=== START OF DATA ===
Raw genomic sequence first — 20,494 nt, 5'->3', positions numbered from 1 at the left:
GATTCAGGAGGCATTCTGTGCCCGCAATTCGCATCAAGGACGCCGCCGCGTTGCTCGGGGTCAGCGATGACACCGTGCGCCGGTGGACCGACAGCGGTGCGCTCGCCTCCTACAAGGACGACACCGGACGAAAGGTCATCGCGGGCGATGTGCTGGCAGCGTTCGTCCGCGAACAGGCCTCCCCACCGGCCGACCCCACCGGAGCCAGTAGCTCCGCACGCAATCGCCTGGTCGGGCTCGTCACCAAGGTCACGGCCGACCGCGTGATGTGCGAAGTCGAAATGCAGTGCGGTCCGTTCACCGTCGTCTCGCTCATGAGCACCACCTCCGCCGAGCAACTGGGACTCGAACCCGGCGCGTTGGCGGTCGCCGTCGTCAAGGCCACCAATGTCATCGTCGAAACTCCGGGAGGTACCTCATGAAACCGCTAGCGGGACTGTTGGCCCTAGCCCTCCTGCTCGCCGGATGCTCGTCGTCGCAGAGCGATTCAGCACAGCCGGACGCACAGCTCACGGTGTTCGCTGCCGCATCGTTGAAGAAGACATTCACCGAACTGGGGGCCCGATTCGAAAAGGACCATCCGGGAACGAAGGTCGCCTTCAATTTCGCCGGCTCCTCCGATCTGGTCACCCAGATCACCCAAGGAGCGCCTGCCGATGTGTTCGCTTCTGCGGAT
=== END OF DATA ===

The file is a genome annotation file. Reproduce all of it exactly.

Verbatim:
Raw genomic sequence first — 20,494 nt, 5'->3', positions numbered from 1 at the left:
GATTCAGGAGGCATTCTGTGCCCGCAATTCGCATCAAGGACGCCGCCGCGTTGCTCGGGGTCAGCGATGACACCGTGCGCCGGTGGACCGACAGCGGTGCGCTCGCCTCCTACAAGGACGACACCGGACGAAAGGTCATCGCGGGCGATGTGCTGGCAGCGTTCGTCCGCGAACAGGCCTCCCCACCGGCCGACCCCACCGGAGCCAGTAGCTCCGCACGCAATCGCCTGGTCGGGCTCGTCACCAAGGTCACGGCCGACCGCGTGATGTGCGAAGTCGAAATGCAGTGCGGTCCGTTCACCGTCGTCTCGCTCATGAGCACCACCTCCGCCGAGCAACTGGGACTCGAACCCGGCGCGTTGGCGGTCGCCGTCGTCAAGGCCACCAATGTCATCGTCGAAACTCCGGGAGGTACCTCATGAAACCGCTAGCGGGACTGTTGGCCCTAGCCCTCCTGCTCGCCGGATGCTCGTCGTCGCAGAGCGATTCAGCACAGCCGGACGCACAGCTCACGGTGTTCGCTGCCGCATCGTTGAAGAAGACATTCACCGAACTGGGGGCCCGATTCGAAAAGGACCATCCGGGAACGAAGGTCGCCTTCAATTTCGCCGGCTCCTCCGATCTGGTCACCCAGATCACCCAAGGAGCGCCTGCCGATGTGTTCGCTTCTGCGGAT